We’re in the money

. December 18, 2012.
Mark-GreenblattClip

 

In this month’s Ask The Expert Column, Mark Greenblatt, an investment adviser with RVR Wealth Advisors in Sylvania, offers financial advice to our readers. 

 

If my child receives a college scholarship, what happens with the college fund that I established for them? What other ways can they use this money without being penalized? 

Scholarships might not cover all costs. The funds could be used for post-graduate studies like medical or law school. It could be transferred to another beneficiary like a younger sibling, back to the parents, or saved for his or her own child(ren). A scholarship is a good problem to have.  

 

I’m wondering how to approach college loan repayment. I have debts both big and small — do I go about paying all the small ones first, and just making minimum payments on the bigger loans? Or do I pay a little to each loan continually? 

Make sure to make minimum payments and not incur any penalties or late fees. Attack the account with the highest interest rate first. Consider consolidating, but make sure you understand how consolidating can impact survivors in the event of a death.

 

At what age should I start planning for my 401 K? Is there such a thing as starting too early? And what actions should I take if I can’t set one up through my employer?

You should’ve started planning your 401 K yesterday. It’s never too early to start. Consider a ROTH or Traditional Individual Retirement Account (IRA). The days of  loyalty are behind us. That applies to employers and defined benefit pension plans, employees who switch jobs regularly, and to the social security system which was only intended to provide SUPPLEMENTAL retirements benefits when it was created (and life expectancy was shorter). Pay yourself first and commit to saving and investing early and regularly; spend what is left.

 

Q  What’s the best way to create financial security for my child? 

Lead by example and HAVE A PLAN. Make sure you have adequate insurance protection for auto, home, life, disability, and an umbrella policy in case of a catastrophic loss. Teach your child to save a portion of allowance, gifts, and part time job money. Have a budget for your family and have your child develop his/her own budget.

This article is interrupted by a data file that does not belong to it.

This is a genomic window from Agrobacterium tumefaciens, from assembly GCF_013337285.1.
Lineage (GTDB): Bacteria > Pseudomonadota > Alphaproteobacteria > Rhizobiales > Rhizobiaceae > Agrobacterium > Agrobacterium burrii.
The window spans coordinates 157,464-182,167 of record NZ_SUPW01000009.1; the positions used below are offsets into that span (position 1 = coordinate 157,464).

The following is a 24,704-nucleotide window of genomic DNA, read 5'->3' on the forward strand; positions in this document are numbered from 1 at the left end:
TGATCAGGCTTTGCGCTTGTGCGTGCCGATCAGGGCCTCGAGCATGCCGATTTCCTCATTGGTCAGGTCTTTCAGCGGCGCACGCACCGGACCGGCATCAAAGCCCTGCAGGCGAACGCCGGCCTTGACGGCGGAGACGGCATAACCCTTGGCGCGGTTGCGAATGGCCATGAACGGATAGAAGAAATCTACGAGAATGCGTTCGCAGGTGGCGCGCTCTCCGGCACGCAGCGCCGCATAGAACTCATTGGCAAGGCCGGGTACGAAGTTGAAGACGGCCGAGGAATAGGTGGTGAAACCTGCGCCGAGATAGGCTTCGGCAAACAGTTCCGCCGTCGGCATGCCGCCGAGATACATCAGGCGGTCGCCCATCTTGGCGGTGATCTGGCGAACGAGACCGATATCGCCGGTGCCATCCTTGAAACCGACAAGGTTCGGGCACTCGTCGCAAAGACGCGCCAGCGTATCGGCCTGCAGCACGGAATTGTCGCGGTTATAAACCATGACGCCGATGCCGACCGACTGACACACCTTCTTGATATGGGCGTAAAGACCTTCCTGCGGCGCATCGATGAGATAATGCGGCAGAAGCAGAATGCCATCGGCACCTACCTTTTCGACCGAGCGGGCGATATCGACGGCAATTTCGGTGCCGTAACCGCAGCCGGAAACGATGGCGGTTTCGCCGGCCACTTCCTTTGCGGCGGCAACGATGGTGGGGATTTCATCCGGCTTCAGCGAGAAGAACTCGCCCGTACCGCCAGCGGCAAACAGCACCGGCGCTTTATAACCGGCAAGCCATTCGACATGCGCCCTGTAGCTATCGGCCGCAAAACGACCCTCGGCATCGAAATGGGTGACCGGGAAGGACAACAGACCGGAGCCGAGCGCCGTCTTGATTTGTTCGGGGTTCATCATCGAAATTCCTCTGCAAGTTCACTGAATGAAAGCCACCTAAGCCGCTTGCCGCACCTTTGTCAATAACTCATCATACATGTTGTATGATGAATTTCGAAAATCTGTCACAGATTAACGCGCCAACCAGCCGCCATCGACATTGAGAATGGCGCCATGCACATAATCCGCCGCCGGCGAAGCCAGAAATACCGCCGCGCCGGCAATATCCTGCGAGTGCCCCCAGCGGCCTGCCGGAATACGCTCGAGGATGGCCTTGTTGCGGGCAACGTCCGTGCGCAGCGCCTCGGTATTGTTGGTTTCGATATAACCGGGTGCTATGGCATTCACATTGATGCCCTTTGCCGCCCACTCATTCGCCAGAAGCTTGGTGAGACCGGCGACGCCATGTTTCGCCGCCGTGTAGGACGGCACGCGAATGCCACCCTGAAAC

Q  What are the best options for putting away money for my newborn baby?

It depends on the goal. Education? For parochial school or for college? Are you interested in growth and willing to assume more risk, or preservation of savings and want something more conservative? There is no one size fits all answer. Anything from a bank savings account to CDs to bonds to mutual funds and stocks might be appropriate. Then, type of account is also important — savings, UGMA/UTMA, 529, Coverdell ESA? Best approach is to determine specific goals and then find the most appropriate solution.

I think about making investments in stocks, but I find them intimidating and confusing — not sure where to start.

Diversify. Individual stocks are probably not the answer. The best place to start, for this and all the prior questions, is by working with a professional — hire a coach. Find someone who will educate you and answer your questions. Make sure your coach is credentialed and will listen to your specific goals and dreams. A coach will first teach you about your options in general and then help to build a plan unique to your situation. It is a team effort (which may also include lawyers and CPAs for specifics) and you are the player; you have to take action and stick to the game plan. Take emotion and market timing out of the mix. Don’t chase winners or listen to every expert’s opinion today; it will change tomorrow. Start early and stick with it — your financial future is a marathon, not a sprint, and there is no dress rehearsal.

RVR Wealth Advisors, 7135 Sylvania Ave. 419-824-8200. www.rvrwealthadvisors.com. Questions on any subject, from health to relationship advice, can be submitted to Ask The Expert  by emailing editor@toledoparent.com.